Interestingly, M7 integration went largely unreported. Either deemed a given or of too little importance with all the other devices and upgrades rumored to take place at the event, I cannot recall a single article spending any time discussing the M7 in any capacity, or what Apple might use it for in the larger iPads.

 For proof of this one need only look to the transition from iPad 2 to 3 where Apple began shipping its tablet with a retina display: although the iPad 3 brought with it increased computing power as had become traditional with each successive iPad generation, the move to retina effectively canceled out any performance advantages between the second and third generation given that the device now needed to drive four times as many pixels as its predecessor.

Although a very impressive technical feat, I have a hard time believing Steve Jobs was happy with this turn of events. Given the choice, I suspect he would have opted to ship the iPad 3 with the A6X — not to reach the market until six months later — rather than the A5X in order to achieve both retina resolution and increase device performance in a single move. However, given that this was the fist time Apple had two new processors available simultaneously — previously Apple’s processors released on a yearly cycle, whereas both the second-generation A5 and the A5X both shipped on the same day — such a feat proved technically unfeasible, and so Jobs accepted the trade-off as a necessary evil.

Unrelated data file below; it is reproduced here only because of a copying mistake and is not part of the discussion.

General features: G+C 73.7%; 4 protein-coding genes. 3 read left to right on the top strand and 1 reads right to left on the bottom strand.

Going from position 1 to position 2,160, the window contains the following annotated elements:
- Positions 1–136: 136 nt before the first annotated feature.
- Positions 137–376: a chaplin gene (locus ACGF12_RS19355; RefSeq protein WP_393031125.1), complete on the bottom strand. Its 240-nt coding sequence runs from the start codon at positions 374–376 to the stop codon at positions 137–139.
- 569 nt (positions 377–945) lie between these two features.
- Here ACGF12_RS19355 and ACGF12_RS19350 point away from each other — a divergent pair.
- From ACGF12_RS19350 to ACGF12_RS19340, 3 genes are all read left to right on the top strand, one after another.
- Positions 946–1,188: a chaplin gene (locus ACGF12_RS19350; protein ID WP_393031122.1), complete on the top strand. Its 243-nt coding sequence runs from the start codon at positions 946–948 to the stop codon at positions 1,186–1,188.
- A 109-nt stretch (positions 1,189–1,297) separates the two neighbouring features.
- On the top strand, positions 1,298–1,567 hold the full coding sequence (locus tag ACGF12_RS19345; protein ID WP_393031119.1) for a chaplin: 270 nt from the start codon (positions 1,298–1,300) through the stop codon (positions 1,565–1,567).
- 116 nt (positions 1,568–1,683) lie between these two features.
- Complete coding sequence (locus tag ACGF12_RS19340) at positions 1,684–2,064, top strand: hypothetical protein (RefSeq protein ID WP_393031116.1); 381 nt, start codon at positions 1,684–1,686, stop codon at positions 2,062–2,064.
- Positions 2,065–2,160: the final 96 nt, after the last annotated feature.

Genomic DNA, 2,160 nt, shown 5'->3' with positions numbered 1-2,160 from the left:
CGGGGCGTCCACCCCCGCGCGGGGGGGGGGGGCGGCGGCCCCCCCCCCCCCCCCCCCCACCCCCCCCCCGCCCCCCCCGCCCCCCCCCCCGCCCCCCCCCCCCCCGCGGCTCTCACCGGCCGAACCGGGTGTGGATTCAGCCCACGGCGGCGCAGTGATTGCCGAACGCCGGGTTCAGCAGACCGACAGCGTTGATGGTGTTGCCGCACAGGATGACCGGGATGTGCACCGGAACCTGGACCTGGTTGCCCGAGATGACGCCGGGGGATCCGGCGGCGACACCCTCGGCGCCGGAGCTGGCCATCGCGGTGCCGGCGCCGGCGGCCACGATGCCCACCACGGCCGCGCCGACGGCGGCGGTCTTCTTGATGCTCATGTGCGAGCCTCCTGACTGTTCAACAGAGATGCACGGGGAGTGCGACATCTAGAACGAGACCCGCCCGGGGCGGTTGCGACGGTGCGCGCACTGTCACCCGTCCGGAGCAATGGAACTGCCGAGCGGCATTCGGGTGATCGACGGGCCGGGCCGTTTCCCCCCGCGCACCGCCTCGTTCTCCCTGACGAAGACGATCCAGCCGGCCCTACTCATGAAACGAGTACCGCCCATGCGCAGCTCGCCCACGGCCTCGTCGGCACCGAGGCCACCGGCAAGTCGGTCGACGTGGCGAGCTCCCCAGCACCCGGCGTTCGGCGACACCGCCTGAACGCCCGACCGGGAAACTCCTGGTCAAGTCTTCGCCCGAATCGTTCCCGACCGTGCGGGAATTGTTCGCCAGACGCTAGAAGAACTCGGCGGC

Incidentally, the Mini’s update to an A7 rather than A6X or A7X supports this theory. Complicating the issue, however, is the Air’s shipment with the A7 rather than the A7X, proving once again that no rule is set in stone.